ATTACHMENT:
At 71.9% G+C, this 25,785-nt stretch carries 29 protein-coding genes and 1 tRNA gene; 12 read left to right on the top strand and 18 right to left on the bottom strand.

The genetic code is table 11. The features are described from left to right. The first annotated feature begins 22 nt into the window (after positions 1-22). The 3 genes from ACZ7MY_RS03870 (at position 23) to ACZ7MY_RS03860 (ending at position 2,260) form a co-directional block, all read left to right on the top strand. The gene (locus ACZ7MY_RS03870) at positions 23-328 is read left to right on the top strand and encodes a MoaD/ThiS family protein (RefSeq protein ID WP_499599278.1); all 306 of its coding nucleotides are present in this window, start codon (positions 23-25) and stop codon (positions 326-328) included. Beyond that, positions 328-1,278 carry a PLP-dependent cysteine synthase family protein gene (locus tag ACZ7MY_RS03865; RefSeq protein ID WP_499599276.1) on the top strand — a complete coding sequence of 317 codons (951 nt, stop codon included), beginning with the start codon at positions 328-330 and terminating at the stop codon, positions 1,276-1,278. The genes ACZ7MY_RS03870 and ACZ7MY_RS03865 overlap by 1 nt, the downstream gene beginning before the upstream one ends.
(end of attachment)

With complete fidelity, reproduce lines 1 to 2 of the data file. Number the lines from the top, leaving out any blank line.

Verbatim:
At 71.9% G+C, this 25,785-nt stretch carries 29 protein-coding genes and 1 tRNA gene; 12 read left to right on the top strand and 18 right to left on the bottom strand.

The genetic code is table 11. The features are described from left to right. The first annotated feature begins 22 nt into the window (after positions 1-22). The 3 genes from ACZ7MY_RS03870 (at position 23) to ACZ7MY_RS03860 (ending at position 2,260) form a co-directional block, all read left to right on the top strand. The gene (locus ACZ7MY_RS03870) at positions 23-328 is read left to right on the top strand and encodes a MoaD/ThiS family protein (RefSeq protein ID WP_499599278.1); all 306 of its coding nucleotides are present in this window, start codon (positions 23-25) and stop codon (positions 326-328) included. Beyond that, positions 328-1,278 carry a PLP-dependent cysteine synthase family protein gene (locus tag ACZ7MY_RS03865; RefSeq protein ID WP_499599276.1) on the top strand — a complete coding sequence of 317 codons (951 nt, stop codon included), beginning with the start codon at positions 328-330 and terminating at the stop codon, positions 1,276-1,278. The genes ACZ7MY_RS03870 and ACZ7MY_RS03865 overlap by 1 nt, the downstream gene beginning before the upstream one ends.